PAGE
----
Dr. Roach: ‘Brittle’ diabetes encompasses harder-to-control blood sugar

Keith Roach
To Your Health

Dear Dr. Roach: I am 74 years old and have been a brittle Type 1 diabetic for 50 years. I have no history of heart disease. My doctor of 40 years recently retired and had me control my hemoglobin A1C to a range of 5.9-6.2. My new doctor, who is in her mid-30s, wants me to elevate my hemoglobin A1C to 8.0. Is this the new way of controlling blood sugar? I am confused! Can you please explain the difference in opinion?

— E.S.

Dear E.S.: “Brittle” diabetes is when it is hard to control too-high and too-low blood sugars.

The A1C is a blood test that looks at average blood sugar over the past few months. A normal A1C is between 4 and 5.6%. People with normal A1C levels are at very low risk of complications from diabetes, especially of the kidneys (leading to dialysis), eyes (which ultimately leads to blindness) and nerves (diabetic neuropathy is painful and predisposes to injury).

On the other hand, low A1C levels put people at higher risk for low blood sugar (hypoglycemia), which can be very dangerous. People with Type 2 diabetes and blockages in blood vessels (or at very high risk) were shown to have higher risk of heart attack. For this reason, recent guidelines for older adults with Type 2 diabetes have had more relaxed goals, in the range of 7 to 8, although these do need to be individualized. For Type 1 diabetes, most guidelines still recommend an A1C goal of less than 7%. However, for a person with Type 1 diabetes who also has other medical problems that are likely to impact mortality, and for those at high risk for severe hypoglycemia, a more relaxed goal is not unreasonable.

Hypoglycemia is too-low blood sugar, with risk of confusion. This is a big problem in people with brittle diabetes.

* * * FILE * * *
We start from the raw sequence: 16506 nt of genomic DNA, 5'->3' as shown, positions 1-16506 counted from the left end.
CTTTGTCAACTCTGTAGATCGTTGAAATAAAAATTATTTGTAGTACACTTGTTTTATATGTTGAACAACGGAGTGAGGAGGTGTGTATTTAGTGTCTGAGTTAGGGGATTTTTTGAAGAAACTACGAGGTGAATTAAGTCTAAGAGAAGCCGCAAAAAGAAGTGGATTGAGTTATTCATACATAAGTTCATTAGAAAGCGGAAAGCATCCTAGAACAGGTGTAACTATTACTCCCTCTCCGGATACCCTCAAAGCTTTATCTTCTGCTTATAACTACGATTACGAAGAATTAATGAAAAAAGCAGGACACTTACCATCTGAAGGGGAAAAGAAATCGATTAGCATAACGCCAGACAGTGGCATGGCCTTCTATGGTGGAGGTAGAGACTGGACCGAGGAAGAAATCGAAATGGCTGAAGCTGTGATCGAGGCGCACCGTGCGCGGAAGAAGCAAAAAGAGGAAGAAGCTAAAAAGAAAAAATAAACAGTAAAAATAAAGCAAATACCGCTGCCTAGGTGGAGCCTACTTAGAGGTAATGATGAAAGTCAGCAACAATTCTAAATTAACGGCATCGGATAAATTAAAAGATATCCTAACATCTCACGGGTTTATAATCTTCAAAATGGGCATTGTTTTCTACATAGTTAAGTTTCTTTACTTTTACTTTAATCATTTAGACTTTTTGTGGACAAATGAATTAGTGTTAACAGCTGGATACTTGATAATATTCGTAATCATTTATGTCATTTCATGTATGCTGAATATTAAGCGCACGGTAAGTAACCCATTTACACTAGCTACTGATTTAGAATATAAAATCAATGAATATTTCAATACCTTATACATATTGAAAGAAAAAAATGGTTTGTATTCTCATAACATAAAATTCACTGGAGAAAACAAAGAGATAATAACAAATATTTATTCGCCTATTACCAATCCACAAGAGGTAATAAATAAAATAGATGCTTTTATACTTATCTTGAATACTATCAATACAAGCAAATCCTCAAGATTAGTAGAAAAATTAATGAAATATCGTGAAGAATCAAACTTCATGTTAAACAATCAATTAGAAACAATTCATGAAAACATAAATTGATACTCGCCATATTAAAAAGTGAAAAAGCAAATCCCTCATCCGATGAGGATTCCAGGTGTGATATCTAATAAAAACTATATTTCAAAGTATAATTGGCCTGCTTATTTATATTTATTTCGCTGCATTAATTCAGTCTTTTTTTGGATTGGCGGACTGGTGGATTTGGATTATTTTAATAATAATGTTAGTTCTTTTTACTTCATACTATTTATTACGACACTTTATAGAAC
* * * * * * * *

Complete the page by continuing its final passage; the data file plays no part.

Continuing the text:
A lower A1C is associated with a lower risk of damage to small blood vessels, which is what is responsible for nerve damage, eye disease and most diabetic kidney disease. If you have been able to keep your A1C in the range of 5.9 to 6.2, which is not an easy feat, and have not had any serious episodes of low blood sugar recently, I would wonder why your new doctor feels your blood sugar needs to be substantially higher than it is.

Finding the right balance between good control and freedom from hypoglycemia isn’t always easy, but these are the risks and benefits your doctors have been considering.

Dear Dr. Roach: I’m going to be 90 years young, and my doctor says I’m considered a prediabetic. I now live in a senior-living home, and my new doctor is great — and gives me printouts of my labs. My glucose level is 120 (it should be 65-99). I was told to watch my diet. What do you suggest?


Dear T.S.: A blood glucose level between 100 and 125 does indicate prediabetes, a risk factor for developing Type 2 diabetes. Risk for diabetes increases with age.

I agree with your doctor that a good diet can reduce your risk of developing overt diabetes, and this means limiting the amounts of simple sugars while consuming plenty of vegetables. There are many different dietary styles that are healthy, and you should eat what you enjoy, as long as you stay away from too many sweets.

I am sure there are nutrition experts at your senior-living home — hopefully a highly trained one, a registered dietitian nutritionist — who can work with you to help you choose a healthy diet plan. At age 90, I think you should eat what you enjoy, but I bet you can find ways to do so while still reducing your risk of diabetes.

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